Saturday, May 30, 2015

Holes in the allée

The allée is still a newer garden. It was started a tiny bit in 2012 but I dug out the rest in 2013. I've added plugs, divided plants, and last fall I bought about $200 worth of perennials and planted many of them there.

But still, when I walked through it this week I noticed that there are a lot of holes. No, not those kinds of holes. We're fortunate that in this part of the city (and probably in many parts of the city), we don't have to deal with moles or voles or other critters. The holes I have are embarrassing because there is nothing growing in them.  I'm sure when I plant new flowers in late summer/early fall that I have a plan in my head but I didn't realize that the plan included leaving great spaces of nothingness.

I seem to have three categories of holes: Places where there's nothing because the plants around it get bigger; bare spaces left when bulb foliage dies; and then just pure poor planning on my part.

To wit: I know that I didn't plant a lot here because the ninebark will eventually be 8 feet across, though since that probably won't happen for several more years, I need to plant and then move when the ninebark takes over. 

And this is a tough spot because when the hibiscus gets going in July, it crowds out everything around it. So instead of giving it space, apparently I planted right next to it and then left blank spaces closer to the pathway. Awesome.

These next two pictures show problems that arise when the bulb foliage finally dies. Then, there will be absolutely nothing in their places. I need to work on some choreography in these spots.

Then there are the spaces of nothingness or just really bad planting on my part. Like here - apparently I like to plant on diagonals. 

Here next to the back door - I know it wasn't this empty last year. There were some Geranium 'Rozanne' and more than one Coreopsis but I guess it didn't come back. I planted some annuals there but I have to do something about this. It's a tough area, though, since it gets stepped on all winter when the bench isn't there to block that route.

Under my Eastern redbud (which had TWO flowers this year, by the way, an improvement over zero so it gets to stay), I planted two Amsonia hubrichtii last fall. I know they'll get larger but right now they're just sprigs and it looks so bare.

Or this - let me just bunch plants together around a hole of nothingness, and then plant some annuals in there to try to mitigate the damage.

As you can see, I have a lot of work to do. This mainly involves online shopping for new plants but may also include moving some things around and dividing some plants. For now, I'll just sit here in the a/c and window shop online.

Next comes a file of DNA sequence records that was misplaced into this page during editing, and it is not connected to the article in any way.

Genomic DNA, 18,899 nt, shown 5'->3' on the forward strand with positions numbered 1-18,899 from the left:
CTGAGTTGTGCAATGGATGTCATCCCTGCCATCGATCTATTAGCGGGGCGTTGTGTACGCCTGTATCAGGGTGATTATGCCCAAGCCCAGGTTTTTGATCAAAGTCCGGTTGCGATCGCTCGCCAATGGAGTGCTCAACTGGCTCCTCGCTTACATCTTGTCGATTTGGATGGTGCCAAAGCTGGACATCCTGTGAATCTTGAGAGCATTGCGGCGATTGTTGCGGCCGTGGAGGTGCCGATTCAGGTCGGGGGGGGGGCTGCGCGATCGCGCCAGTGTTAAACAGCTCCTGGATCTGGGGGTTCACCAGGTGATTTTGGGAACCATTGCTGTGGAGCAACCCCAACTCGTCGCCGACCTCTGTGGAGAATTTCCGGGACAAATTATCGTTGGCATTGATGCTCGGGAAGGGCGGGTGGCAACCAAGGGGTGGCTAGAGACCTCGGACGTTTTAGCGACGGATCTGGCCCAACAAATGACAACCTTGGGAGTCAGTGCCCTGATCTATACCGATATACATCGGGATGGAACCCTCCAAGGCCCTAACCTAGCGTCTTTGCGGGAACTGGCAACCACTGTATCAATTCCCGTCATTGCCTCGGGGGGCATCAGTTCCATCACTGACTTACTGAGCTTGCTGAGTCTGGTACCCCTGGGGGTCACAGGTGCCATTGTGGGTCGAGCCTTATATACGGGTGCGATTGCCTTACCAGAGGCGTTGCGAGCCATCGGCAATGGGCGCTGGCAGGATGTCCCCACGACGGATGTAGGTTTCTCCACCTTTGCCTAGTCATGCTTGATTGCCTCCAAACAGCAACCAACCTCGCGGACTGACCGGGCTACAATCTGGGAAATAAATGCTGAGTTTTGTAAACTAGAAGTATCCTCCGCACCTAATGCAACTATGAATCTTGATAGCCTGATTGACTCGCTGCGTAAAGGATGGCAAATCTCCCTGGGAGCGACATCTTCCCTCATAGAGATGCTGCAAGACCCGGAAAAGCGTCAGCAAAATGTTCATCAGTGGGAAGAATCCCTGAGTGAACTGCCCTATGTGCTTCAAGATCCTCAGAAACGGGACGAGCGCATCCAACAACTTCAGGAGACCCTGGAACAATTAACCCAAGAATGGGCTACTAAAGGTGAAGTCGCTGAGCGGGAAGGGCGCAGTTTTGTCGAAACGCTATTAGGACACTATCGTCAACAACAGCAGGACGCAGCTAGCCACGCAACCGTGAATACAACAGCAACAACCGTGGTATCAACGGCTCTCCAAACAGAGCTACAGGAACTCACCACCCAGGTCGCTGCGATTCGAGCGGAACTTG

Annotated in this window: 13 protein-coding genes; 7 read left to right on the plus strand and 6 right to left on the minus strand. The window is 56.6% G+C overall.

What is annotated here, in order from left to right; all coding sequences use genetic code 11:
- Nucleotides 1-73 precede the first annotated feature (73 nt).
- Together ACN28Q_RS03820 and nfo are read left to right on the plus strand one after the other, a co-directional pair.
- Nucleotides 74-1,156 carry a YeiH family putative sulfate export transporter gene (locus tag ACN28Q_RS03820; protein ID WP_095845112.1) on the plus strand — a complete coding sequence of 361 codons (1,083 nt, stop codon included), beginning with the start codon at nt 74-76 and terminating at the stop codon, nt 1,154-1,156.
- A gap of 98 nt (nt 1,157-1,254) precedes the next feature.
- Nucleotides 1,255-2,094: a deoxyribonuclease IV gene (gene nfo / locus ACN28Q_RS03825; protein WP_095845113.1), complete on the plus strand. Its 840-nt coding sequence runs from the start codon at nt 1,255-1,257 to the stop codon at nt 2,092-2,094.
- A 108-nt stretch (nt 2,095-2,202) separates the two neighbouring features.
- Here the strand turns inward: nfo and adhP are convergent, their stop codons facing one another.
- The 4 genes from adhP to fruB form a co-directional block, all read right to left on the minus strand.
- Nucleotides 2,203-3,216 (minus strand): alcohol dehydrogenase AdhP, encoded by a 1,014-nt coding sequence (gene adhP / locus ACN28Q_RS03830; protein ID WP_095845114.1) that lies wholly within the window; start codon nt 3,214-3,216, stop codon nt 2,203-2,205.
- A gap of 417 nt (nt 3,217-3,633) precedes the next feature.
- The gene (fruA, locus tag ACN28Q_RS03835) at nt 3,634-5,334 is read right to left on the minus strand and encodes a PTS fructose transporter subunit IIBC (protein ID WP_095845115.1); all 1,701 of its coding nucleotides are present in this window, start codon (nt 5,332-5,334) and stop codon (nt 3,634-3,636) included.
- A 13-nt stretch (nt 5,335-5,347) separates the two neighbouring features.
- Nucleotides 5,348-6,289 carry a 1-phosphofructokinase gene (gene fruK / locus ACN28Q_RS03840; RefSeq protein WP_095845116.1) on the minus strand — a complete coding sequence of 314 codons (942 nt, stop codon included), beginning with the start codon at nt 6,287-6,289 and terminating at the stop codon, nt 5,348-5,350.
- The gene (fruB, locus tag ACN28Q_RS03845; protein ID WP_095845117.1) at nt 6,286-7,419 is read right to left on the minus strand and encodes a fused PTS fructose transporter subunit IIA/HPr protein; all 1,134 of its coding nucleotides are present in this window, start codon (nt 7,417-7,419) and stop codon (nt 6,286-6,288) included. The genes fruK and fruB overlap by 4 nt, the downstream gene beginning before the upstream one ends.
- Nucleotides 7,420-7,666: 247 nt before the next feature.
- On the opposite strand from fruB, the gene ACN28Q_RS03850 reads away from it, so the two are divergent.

Sunday, May 24, 2015

Early bouquet

I'm very book smart but have no common sense, so when Neighbor M and I were admiring my Baptisia bushes yesterday and she told me that she cut some of her own for bouquets, it was as if she had showed me a unicorn farting rainbows and giving out gold for free. My brain is stuck on the cutting peonies, zinnia, and rudbeckia for anchors for bouquets but baptisia? Never would have thought of it on my own and very happy she thought of it for me.

B. australis species, 'Twilite Prairieblues', 'Solar Flare Prairieblues', and Nepeta 'Walker's Low'

Which late spring/early summer plants do you use in bouquets?

Friday, May 15, 2015

Garden Bloggers' Bloom Day - May 2015

This week I looked around and had my annual, "And just like that, everything is green again!" moments. You're so desperate for any signs of life after one of the coldest winters on record and then boom - everything is suddenly SO alive. It's been one of those busy years already (though it's my own fault for over-volunteering). I can't believe it's already mid-May and I feel like I'm terribly behind in both the garden and the blog. I even had a mental April 2015 bloom day post written but never got the chance to put pen to paper, or fingers to keyboard. So without further ado, les fleurs!

The Pharm (Front Yard)

 Creeping phlox on the front wall:

This is not Photoshopped. You really do need sunglasses to look at this azalea.

Azalea, allium, iris, and Nepeta "Walker's Low"

Euphorbia polychroma 'Bonfire'

Abeille Allée (Side yard)

Peony 'Bowl of Beauty'

Allium. I really need more of these for next year.

As I'm the one who plans the vacations for J and I, I made sure to time it so that I'd be home to see these iris. I missed them last year (my first year having them). It was well worth it to change up our week!

Sibirian Iris 'Frommymotherii'

My lilac bush. Last year I thought it was mostly dead. This year it really filled out!

The back yard

Lonicera sempervirens 'Major Wheeler'. This 2-year-old vine is blooming for the first time.
I bought it to replace my climbing roses that had RRD.

This hellebore was three-quarters dead in the winter but is blooming strong in the spring. Go

Baptisia australis 'Prairiebluesomethingus'

Lots of things growing, not a tremendous amount of color yet, but that's okay because there is life growing all around and it's not 10 degrees outside! Thanks to May Dreams for hosting, as always!